KARACHI: It was ironic to watch 45-year-old Ayesha* show off her amateur choreography on Dar’de disco. Ironic because like the lyrics of the hit Indian song, her life is also filled with pain and sadness, a story she says she is now comfortable sharing after years of coping with life’s twists and turns. From running away from home to escape being burnt alive by her family to cutting ties with her siblings because they renounced their faith, Ayesha says the last few years have been nothing less than torture for her.
“I barely managed to escape from my family who were trying to kill me and in May 2001, I sought shelter at an Edhi centre,” she says. “Somehow they found me and took me back but I ran away again in July.” After all, staying around them would mean that they would just try to burn her again.
Ayesha is one of four sisters and three brothers who lost their father in the early 1980s. Curiously though, according to Ayesha, her father is the former president of Pakistan, Pervez Musharraf.
It is because of this claim that she is being treated for auditory and visual hallucination at Karwan-e-Hayat (KeH), a charitable institution for the mentally indigent. Clinically she has been diagnosed with schizophrenia.
It is difficult for anyone to believe that this is the diagnosis for someone as well put-together as Ayesha. She is dressed in a crisp dark blue shalwar kameez and has neatly applied black eye-liner and burgundy lip colour. She speaks fluent English as well, something that can throw people off. But in fact, they mask symptoms that include anger and aggression that began surfacing a little over 25 years ago, around the same time her father passed away.
Most of Ayesha’s story is false.
According to her mother, she has never run away nor has she ever stayed at an Edhi centre. Her family has never tried to cause her any harm. In fact it was her sister who admitted her to the psychiatric care and rehabilitation centre. And of course her late father was not Pervez Musharraf. Surprisingly, however, Ayesha’s situation is not as uncommon as people think. KeH’s Masrur Ahmad explains: “A study carried out by the Pakistan Psychiatric Society and Hamdard puts 12% to 16% of our overall population as suffering from one kind of mental illness or another. When speaking of our adult population, which comprises roughly half of the overall population, about one-third is affected by mental problems. Moreover, 40% of Pakistanis suffer from some level of depression.”
When discussing general health people usually refer to the physical aspect of health and rarely mental well being. However, with rising food prices, transport fares and unemployment compounded by a vicious law and order situation in the city, Ahmad says it should come as no surprise that our mental health is going from bad to worse. “Violence has increased in our society while tolerance [towards others] is extremely low,” he says in frustration. “We see examples of this openly being demonstrated on our roads every other day.” There are other factors like trauma after natural calamities such as the floods last year which also take their toll on people who in many instances end up losing everything and have to completely rebuild their lives.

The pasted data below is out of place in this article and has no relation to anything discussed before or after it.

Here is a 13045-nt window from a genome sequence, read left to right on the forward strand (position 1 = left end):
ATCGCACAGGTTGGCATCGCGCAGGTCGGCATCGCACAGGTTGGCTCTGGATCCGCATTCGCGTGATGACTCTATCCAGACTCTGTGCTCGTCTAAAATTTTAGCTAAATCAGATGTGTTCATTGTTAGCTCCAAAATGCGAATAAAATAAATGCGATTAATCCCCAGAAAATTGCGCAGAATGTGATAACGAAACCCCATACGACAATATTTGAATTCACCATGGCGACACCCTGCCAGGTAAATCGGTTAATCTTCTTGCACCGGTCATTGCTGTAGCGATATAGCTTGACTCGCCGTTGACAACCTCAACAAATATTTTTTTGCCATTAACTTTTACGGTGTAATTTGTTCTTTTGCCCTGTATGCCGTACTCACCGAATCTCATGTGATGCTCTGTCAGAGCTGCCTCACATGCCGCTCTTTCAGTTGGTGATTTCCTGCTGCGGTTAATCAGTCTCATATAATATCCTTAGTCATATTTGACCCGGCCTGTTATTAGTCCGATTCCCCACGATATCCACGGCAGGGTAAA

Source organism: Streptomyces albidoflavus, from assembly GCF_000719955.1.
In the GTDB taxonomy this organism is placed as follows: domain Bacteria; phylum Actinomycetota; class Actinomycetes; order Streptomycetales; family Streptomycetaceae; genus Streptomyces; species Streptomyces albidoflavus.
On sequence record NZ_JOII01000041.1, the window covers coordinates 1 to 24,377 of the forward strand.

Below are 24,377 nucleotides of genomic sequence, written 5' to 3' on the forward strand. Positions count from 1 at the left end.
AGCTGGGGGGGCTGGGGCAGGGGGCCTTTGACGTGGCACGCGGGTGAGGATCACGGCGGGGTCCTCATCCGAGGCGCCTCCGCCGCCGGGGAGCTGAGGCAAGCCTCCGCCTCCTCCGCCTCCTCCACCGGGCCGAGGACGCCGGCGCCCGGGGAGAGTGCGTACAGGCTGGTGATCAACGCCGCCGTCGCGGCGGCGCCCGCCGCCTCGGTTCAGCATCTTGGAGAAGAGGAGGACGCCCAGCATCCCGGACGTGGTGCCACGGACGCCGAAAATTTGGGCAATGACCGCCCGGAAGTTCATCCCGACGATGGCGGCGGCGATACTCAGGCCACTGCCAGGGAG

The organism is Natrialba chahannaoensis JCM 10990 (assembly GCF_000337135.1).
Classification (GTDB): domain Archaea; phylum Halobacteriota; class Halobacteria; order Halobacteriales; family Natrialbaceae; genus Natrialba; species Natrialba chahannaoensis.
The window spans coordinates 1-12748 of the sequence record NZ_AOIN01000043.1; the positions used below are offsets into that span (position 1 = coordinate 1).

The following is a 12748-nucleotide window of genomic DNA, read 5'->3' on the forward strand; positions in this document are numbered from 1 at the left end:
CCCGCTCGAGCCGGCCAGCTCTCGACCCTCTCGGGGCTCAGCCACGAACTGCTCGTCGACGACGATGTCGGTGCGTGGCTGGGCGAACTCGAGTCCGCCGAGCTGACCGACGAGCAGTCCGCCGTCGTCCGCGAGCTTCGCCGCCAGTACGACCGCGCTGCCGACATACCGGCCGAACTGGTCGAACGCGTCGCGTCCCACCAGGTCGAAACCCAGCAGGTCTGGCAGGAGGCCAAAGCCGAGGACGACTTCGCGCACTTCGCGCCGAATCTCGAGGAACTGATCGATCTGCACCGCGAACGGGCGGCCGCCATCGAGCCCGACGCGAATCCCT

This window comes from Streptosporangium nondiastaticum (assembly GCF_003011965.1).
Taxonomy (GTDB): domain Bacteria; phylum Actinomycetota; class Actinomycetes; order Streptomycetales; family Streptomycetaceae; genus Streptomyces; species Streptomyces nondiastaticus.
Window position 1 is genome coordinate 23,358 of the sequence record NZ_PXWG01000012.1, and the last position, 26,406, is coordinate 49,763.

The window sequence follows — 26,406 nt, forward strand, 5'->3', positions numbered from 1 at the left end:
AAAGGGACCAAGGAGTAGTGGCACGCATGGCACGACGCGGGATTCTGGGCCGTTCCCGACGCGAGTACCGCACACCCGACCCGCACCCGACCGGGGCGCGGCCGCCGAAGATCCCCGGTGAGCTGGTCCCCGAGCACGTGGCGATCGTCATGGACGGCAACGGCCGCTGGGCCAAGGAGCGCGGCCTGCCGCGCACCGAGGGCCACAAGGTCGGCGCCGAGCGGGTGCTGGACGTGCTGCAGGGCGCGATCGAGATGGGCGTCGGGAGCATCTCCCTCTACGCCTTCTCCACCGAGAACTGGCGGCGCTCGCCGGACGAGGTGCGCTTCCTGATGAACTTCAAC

KeH’s medical superintendent and psychiatrist Dr Syed Ajmal Kazmi shares some disturbing statistics. “Depression is the second leading cause of disability [in terms of time lost] in the world. By 2020 it is estimated to become the leading cause. In Karachi around 600,000 people require acute treatment and our out-patients departments (OPDs) see a 10% growth in the number of patients every year.”
Presently, KeH OPDs record a daily average of 70 patients. And while female patients comprise twice the number of male patients, the ratio is the opposite for those who are admitted. “It is much more difficult keeping women in the facility as there is the fear of ‘mishaps’ especially with women who are not mentally stable,” says psychologist and KeH board member Imran Zafar.
The situation has worsened over the years and experts blame it on a lack of awareness and denial in society. People are not able to recognise the signs nor do they understand the fragility of a person’s mind when faced with adverse circumstances. “There is a stigma still attached to someone with a mental illness,” says Zafar. “Society and in many cases the family reject the notion and leave the person without much needed help and treatment.” People would rather go to faith healers and mazaars than seek professional help because they want to hide the issue. “This is a huge problem. If a girl is losing her mind then families do want to their sons to marry her sister as well, so the anxiety spreads.”
As for Ayesha, she hopes that she will live at KeH forever as she feels safe from her “evil ex-family”. But limited resources and space in the facility might force her family into making other arrangements. “Relapse is a huge issue,” Kazmi says. “Ideally we would like to keep patients for three months but the load brings the transition to about six weeks. Sadly, we have no choice for now. We hope with time we will be able to cater to more people.”
Published in The Express Tribune, September 5th, 2011.